The complaint filed against him in a Seattle federal court included Hotmail exchanges between Kibkalo and a French blogger -- e-mail that Microsoft read, according to a statement released Friday, without a specific court order.

    Curious whether other webmail providers reserve the right to poke around their customers' e-mail accounts, The Guardian's Hern did what few people do: He actually read the legal boilerplate the providers allow you to skip past by clicking the "Agree" button.

    This is the relevant portion of Apple's iCloud agreement:

    You acknowledge and agree that Apple may, without liability to you, access, use, preserve and/or disclose your Account information and Content to law enforcement authorities, government officials, and/or a third party, as Apple believes is reasonably necessary or appropriate, if legally required to do so or if we have a good faith belief that such access, use, disclosure, or preservation is reasonably necessary to: (a) comply with legal process or request; (b) enforce this Agreement, including investigation of any potential violation thereof; (c) detect, prevent or otherwise address security, fraud or technical issues; or (d) protect the rights, property or safety of Apple, its users, a third party, or the public as required or permitted by law.
    Guardian: Apple reserves the right to read your iCloud e-mail - Apple 2.0 -Fortune Tech

  7. #7
    Aspirante a Evangelist
    Data de Ingresso
    Jul 2012
    Mirror, meet tech companies. Tech companies, meet mirror

    Tech companies are rampant in their criticism of the NSA. But is there really any difference between the way they treat ordinary citizens and the way that the government does?

    I was moved by a tweet Microsoft's new CEO Satya Nadella emitted last week.

    It read: "Spying is in the air in Redmond!"

    At least, that's what my eyes saw, until I realized the 'y' was actually an 'r.'

    I hope I can be excused.

    It's been a week in which Microsoft reminded everyone, as quietly as it could, that if it suspects you're using a Microsoft account to do something it believes is legally against Microsoft's interest, the company's going to take a quick peek at your supposedly private e-mails. (And, who knows, at your supposedly private Photoshopped giraffe images too.)

    Microsoft is one of many companies so very unhappy about the government's, um, liberal use of technology to achieve its ends.

    This week, Facebook CEO Mark Zuckerberg and Google Executive Chairman Eric Schmidt met with the president to personally complain about the NSA and its activities.

    This was brave. How could they be sure the room wasn't bugged? Perhaps, to give themselves a little security (just in case it affects their business), they made sure someone back in the Valley gave any government Gmails and Facebook messages a quick once-over before and after the meeting.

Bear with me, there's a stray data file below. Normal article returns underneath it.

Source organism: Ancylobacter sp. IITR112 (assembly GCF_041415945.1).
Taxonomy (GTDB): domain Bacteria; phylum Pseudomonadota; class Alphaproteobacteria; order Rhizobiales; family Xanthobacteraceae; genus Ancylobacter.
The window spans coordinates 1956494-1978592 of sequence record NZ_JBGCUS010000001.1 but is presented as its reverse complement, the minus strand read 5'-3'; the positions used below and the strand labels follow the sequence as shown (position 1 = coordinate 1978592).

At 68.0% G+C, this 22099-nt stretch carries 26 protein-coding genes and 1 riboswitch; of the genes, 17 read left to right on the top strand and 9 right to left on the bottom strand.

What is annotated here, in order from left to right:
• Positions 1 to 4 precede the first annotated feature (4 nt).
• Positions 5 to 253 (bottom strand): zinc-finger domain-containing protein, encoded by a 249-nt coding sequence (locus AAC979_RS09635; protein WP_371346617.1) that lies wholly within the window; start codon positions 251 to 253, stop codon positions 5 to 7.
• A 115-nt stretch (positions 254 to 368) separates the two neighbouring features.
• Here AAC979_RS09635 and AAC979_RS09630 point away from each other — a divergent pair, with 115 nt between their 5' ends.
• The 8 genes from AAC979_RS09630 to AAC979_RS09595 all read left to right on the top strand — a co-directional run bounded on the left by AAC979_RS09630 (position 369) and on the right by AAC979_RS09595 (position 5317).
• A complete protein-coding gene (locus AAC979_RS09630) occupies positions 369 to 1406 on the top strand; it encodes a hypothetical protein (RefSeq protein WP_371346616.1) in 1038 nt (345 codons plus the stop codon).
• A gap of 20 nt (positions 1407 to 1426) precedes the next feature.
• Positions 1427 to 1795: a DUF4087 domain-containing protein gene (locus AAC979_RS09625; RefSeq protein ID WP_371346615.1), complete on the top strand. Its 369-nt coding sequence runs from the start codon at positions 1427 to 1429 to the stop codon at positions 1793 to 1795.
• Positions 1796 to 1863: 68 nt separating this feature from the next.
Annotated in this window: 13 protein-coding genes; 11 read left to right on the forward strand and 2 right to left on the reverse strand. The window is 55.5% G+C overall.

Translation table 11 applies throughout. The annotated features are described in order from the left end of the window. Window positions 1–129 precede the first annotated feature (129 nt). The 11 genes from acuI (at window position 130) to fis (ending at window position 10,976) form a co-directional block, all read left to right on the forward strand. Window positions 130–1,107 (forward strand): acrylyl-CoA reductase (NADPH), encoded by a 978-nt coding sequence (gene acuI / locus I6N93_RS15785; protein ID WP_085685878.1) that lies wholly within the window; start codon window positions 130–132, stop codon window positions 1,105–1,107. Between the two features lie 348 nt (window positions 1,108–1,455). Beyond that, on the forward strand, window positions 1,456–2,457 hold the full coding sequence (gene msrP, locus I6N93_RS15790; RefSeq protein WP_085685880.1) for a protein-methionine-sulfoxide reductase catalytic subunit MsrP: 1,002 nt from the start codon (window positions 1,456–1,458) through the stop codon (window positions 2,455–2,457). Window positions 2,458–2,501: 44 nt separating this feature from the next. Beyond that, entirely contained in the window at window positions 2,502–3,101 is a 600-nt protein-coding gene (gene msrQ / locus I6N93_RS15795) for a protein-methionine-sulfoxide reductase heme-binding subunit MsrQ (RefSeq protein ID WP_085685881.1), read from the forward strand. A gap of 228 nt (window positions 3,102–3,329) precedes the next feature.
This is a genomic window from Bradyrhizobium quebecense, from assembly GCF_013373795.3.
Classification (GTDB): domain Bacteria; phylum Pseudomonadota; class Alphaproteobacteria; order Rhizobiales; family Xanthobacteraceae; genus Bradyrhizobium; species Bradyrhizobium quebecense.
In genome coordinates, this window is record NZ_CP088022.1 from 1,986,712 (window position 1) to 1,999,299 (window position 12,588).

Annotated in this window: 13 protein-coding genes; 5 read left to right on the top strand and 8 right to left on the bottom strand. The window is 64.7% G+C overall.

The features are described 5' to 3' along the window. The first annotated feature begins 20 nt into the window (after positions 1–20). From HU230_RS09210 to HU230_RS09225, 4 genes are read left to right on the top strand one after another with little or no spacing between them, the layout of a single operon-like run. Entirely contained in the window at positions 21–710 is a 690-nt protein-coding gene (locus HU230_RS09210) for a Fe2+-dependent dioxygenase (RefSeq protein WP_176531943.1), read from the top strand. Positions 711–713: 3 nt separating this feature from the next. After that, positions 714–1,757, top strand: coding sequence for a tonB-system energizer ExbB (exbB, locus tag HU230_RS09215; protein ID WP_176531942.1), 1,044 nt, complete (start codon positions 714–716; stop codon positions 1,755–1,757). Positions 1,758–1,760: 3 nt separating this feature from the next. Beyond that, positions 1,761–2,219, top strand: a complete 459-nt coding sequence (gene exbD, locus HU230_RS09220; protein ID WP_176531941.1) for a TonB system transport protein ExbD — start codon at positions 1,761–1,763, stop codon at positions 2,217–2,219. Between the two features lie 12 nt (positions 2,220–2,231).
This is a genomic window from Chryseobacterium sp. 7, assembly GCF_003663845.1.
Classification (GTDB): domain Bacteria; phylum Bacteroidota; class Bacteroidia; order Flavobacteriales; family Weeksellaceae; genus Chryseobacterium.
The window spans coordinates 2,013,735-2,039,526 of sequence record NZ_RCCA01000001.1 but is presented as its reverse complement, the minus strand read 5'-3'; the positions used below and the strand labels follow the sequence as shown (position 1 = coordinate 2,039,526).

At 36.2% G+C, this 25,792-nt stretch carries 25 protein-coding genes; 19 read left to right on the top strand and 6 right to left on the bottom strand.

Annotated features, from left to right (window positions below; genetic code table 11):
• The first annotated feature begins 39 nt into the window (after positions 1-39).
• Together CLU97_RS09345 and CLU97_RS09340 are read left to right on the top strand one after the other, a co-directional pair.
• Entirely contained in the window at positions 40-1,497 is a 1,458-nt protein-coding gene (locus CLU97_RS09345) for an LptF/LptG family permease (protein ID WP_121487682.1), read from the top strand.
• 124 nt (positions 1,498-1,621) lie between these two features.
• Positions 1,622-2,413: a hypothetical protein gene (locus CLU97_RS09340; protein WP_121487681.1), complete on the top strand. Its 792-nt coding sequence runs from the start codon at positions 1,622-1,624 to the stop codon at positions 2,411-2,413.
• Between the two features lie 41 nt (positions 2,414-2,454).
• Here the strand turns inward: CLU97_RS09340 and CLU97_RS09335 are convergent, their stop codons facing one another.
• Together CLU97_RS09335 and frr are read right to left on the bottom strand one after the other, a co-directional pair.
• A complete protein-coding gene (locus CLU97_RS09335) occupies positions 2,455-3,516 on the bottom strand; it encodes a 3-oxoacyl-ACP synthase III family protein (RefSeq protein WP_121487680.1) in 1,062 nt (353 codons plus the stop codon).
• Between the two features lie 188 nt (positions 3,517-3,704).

It would surely have been tempting.

    In a TED 2014 interview with Charlie Rose, also last week, Google's CEO Larry Page declared that the government had done itself a great disservice.

    Did he really mean that it had done Google a great disservice?

    If it suddenly, finally strikes people that the Web and all its services are fundamentally insecure, then they might go back to other forms of communication. Like meeting in parks. And talking to each other in person.

    Or, as the Wall Street Journal reports, people will take more active steps in an attempt to protect themselves from the excessive leakiness of the Web.

    Oddly, Page's chat occurred on the same day that this headline appeared: "Google admits to data-mining student e-mails."

    Which was shortly followed by a post from Michael Arrington wanting to tell the world "About that time Google spied on my Gmail."

    Page, in all sincerity, told Rose that many companies are generally quite evil entities. It's just that Google, he insisted, isn't.

    I suppose that's just another example of American exceptionalism.

    He laid out his own vision of the future -- where self-driving cars fight heartily against all the roads and parking lots that allegedly blight urban landscapes.

    He described how, at heart, Google's mission was to make machines intelligent.

    Because we all look at our vacuum cleaners daily and shriek: "Why can't this damn thing run my meetings for me?!" We all stare down our cars and hiss: "Why can't you tell me the square root of 14,012, you halfwit?"

    Honestly, my amplifiers are so stunningly stupid that I have no idea what to do with them.

    It isn't too hard to reach the conclusion that Google and other tech companies face exactly the same (im)moral dilemmas as the government and react in many of the same ways.

    Perhaps they even secretly wish they were the government (as long as they didn't have to sit in all those dull meetings with Messrs. Reid and McConnell.)

    Again last week, the former head of Occupy Wall Street, now slumming it as an engineer at Google, suggested that Eric Schmidt should be the newly-appointed CEO of America.

    Left unmentioned was whether he would have the power to hire and fire members of Congress. That might be genuine scientific progress.

    It's hard not to be charmed by such a notion because Google already behaves like a socio-political entity. It's constantly telling us, often less than subtly, that it knows best.

    Yes, we all want to wear glasses. We just don't realize it yet, because we're behind the curve drawn by Google.

    Ultimately, though, the tech companies are betting that their so-called disruptive view of the future will begin to dictate to government.

    What's odd is that they seem not to see that their own continued lapses in respect for privacy mirror their own criticisms of government behavior.

    Their defense is that they are doing things for your own good -- a social and commercial good. But the government's argument is similar -- the idea of keeping you safe is good.

    Perhaps no one should be surprised that the NSA claims that the tech companies knew about its activities all along, whether it's true or not.

    The tech companies talk about the Open Web. The government talks about transparency. Once they've done that, they go about their business.

    We're all in the same boats. And they're all being rowed by self-preservationists.
    Mirror, meet tech companies. Tech companies, meet mirror - CNET

  8. #8
    WHT-BR Top Member
    Data de Ingresso
    Dec 2010
    Muito bom.